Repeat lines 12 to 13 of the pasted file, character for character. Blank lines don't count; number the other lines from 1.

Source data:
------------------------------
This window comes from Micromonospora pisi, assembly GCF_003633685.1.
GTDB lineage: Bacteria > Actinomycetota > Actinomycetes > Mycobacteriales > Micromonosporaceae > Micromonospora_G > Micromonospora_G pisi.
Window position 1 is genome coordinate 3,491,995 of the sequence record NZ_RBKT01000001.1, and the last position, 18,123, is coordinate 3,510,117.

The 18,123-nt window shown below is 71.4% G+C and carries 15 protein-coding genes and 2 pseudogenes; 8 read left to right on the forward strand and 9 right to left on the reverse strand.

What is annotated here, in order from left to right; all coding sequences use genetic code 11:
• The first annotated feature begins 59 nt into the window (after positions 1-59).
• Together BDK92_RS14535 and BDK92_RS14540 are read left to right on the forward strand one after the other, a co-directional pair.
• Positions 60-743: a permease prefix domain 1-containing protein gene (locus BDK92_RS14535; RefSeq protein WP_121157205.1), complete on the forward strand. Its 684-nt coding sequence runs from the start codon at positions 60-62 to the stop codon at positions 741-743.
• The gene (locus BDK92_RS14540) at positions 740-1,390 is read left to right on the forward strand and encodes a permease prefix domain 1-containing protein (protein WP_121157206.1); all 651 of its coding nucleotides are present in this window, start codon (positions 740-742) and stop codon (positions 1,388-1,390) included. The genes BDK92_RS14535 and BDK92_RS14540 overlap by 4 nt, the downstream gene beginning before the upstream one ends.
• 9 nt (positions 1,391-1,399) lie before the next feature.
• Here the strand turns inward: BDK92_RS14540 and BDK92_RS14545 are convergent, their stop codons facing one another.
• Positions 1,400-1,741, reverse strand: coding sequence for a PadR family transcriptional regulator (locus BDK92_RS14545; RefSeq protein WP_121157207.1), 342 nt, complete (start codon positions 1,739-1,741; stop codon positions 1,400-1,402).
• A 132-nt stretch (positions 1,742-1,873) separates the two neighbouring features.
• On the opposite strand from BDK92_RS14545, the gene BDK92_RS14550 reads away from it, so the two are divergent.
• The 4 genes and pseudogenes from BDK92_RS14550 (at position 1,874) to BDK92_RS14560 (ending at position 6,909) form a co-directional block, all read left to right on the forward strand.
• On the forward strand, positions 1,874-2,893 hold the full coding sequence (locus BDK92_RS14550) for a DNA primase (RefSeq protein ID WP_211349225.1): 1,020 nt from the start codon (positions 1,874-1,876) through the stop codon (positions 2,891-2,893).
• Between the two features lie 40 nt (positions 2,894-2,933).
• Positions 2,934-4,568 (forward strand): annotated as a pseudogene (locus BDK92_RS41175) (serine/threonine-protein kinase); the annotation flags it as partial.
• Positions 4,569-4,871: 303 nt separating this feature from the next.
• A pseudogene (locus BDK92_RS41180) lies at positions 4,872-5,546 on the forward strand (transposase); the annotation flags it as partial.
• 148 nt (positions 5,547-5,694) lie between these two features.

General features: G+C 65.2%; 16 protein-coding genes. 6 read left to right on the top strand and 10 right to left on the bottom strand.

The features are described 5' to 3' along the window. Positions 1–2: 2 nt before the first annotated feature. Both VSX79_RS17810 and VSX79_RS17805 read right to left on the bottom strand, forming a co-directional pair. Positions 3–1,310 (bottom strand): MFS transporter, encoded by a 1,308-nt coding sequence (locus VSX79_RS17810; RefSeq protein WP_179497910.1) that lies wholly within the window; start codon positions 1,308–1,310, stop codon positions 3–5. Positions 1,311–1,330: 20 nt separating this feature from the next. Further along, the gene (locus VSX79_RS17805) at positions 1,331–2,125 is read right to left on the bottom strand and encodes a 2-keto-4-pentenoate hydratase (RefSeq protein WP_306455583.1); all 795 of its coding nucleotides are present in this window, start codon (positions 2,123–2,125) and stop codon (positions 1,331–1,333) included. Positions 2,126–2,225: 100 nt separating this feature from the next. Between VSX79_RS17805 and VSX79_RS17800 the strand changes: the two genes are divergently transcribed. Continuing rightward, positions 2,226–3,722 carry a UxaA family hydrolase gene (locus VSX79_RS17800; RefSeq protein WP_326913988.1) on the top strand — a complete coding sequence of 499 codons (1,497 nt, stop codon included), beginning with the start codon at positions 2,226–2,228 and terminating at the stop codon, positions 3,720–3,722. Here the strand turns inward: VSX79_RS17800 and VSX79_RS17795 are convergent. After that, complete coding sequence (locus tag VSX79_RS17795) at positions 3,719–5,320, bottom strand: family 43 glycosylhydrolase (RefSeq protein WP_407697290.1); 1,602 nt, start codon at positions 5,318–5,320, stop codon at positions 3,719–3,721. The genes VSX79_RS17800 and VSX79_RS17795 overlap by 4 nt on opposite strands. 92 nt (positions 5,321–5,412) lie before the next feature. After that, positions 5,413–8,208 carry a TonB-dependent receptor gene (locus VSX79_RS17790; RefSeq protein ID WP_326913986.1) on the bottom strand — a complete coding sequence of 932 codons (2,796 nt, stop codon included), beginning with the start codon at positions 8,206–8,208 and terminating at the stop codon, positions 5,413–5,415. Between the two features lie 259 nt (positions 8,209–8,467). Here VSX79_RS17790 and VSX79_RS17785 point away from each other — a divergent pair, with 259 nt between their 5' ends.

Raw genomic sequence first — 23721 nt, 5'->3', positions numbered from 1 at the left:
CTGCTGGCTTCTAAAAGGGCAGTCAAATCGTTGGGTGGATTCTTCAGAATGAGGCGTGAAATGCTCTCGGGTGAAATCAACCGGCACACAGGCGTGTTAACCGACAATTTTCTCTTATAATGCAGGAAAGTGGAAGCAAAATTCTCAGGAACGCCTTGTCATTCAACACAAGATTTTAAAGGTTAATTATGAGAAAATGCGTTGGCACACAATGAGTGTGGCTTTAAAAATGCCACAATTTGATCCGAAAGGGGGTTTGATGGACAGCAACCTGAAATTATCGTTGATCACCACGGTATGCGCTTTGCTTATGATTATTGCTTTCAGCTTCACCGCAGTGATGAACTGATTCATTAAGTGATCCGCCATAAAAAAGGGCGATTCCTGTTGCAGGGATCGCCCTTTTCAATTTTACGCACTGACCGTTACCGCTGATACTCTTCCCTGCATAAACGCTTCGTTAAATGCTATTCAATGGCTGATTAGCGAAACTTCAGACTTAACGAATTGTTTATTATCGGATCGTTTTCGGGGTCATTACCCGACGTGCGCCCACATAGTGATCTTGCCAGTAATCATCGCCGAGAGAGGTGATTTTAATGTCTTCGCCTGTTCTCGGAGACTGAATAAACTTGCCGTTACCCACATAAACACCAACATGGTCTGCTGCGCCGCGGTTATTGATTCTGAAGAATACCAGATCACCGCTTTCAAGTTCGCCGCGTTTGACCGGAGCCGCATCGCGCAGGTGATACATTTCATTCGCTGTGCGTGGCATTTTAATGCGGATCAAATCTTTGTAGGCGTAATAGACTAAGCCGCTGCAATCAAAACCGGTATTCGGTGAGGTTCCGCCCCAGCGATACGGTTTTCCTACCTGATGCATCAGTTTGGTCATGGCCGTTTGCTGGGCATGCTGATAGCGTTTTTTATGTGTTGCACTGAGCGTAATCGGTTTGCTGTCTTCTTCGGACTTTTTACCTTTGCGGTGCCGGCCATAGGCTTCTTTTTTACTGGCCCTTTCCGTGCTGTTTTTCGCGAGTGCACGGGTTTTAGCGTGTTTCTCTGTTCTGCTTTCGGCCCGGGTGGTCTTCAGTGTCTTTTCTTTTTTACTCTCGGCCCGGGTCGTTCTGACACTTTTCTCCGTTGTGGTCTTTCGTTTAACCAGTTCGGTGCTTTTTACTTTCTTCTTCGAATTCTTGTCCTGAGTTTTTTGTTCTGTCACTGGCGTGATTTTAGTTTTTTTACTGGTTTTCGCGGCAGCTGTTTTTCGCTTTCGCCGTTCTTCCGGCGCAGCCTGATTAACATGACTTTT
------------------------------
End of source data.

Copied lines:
• Positions 1,400-1,741, reverse strand: coding sequence for a PadR family transcriptional regulator (locus BDK92_RS14545; RefSeq protein WP_121157207.1), 342 nt, complete (start codon positions 1,739-1,741; stop codon positions 1,400-1,402).
• A 132-nt stretch (positions 1,742-1,873) separates the two neighbouring features.